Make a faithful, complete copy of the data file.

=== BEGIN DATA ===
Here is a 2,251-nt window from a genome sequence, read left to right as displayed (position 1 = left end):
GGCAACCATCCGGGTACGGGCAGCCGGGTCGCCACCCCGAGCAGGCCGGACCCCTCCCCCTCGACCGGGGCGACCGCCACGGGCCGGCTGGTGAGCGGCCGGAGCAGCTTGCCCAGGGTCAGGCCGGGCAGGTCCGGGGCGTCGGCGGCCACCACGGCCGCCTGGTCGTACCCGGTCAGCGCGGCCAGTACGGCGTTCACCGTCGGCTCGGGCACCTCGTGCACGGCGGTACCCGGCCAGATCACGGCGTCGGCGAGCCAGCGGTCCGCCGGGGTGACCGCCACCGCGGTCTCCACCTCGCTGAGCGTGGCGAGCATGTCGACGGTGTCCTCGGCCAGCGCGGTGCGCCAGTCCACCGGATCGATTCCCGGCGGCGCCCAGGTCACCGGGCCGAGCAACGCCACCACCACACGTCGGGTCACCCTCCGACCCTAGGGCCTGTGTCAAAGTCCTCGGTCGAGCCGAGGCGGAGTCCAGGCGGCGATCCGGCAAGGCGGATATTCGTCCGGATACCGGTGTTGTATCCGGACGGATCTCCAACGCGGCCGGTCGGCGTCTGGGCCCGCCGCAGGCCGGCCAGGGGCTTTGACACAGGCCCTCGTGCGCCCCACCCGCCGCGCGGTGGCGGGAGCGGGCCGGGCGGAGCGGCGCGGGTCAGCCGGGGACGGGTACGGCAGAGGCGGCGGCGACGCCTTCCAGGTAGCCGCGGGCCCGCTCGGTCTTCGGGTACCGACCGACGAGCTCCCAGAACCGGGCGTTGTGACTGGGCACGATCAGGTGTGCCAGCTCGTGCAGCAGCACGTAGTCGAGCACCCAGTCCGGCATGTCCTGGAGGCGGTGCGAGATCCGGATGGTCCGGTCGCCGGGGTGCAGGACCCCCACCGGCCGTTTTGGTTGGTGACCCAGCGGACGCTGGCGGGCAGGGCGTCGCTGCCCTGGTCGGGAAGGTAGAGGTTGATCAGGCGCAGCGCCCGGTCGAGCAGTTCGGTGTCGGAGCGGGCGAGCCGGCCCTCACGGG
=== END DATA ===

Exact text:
Here is a 2,251-nt window from a genome sequence, read left to right as displayed (position 1 = left end):
GGCAACCATCCGGGTACGGGCAGCCGGGTCGCCACCCCGAGCAGGCCGGACCCCTCCCCCTCGACCGGGGCGACCGCCACGGGCCGGCTGGTGAGCGGCCGGAGCAGCTTGCCCAGGGTCAGGCCGGGCAGGTCCGGGGCGTCGGCGGCCACCACGGCCGCCTGGTCGTACCCGGTCAGCGCGGCCAGTACGGCGTTCACCGTCGGCTCGGGCACCTCGTGCACGGCGGTACCCGGCCAGATCACGGCGTCGGCGAGCCAGCGGTCCGCCGGGGTGACCGCCACCGCGGTCTCCACCTCGCTGAGCGTGGCGAGCATGTCGACGGTGTCCTCGGCCAGCGCGGTGCGCCAGTCCACCGGATCGATTCCCGGCGGCGCCCAGGTCACCGGGCCGAGCAACGCCACCACCACACGTCGGGTCACCCTCCGACCCTAGGGCCTGTGTCAAAGTCCTCGGTCGAGCCGAGGCGGAGTCCAGGCGGCGATCCGGCAAGGCGGATATTCGTCCGGATACCGGTGTTGTATCCGGACGGATCTCCAACGCGGCCGGTCGGCGTCTGGGCCCGCCGCAGGCCGGCCAGGGGCTTTGACACAGGCCCTCGTGCGCCCCACCCGCCGCGCGGTGGCGGGAGCGGGCCGGGCGGAGCGGCGCGGGTCAGCCGGGGACGGGTACGGCAGAGGCGGCGGCGACGCCTTCCAGGTAGCCGCGGGCCCGCTCGGTCTTCGGGTACCGACCGACGAGCTCCCAGAACCGGGCGTTGTGACTGGGCACGATCAGGTGTGCCAGCTCGTGCAGCAGCACGTAGTCGAGCACCCAGTCCGGCATGTCCTGGAGGCGGTGCGAGATCCGGATGGTCCGGTCGCCGGGGTGCAGGACCCCCACCGGCCGTTTTGGTTGGTGACCCAGCGGACGCTGGCGGGCAGGGCGTCGCTGCCCTGGTCGGGAAGGTAGAGGTTGATCAGGCGCAGCGCCCGGTCGAGCAGTTCGGTGTCGGAGCGGGCGAGCCGGCCCTCACGGG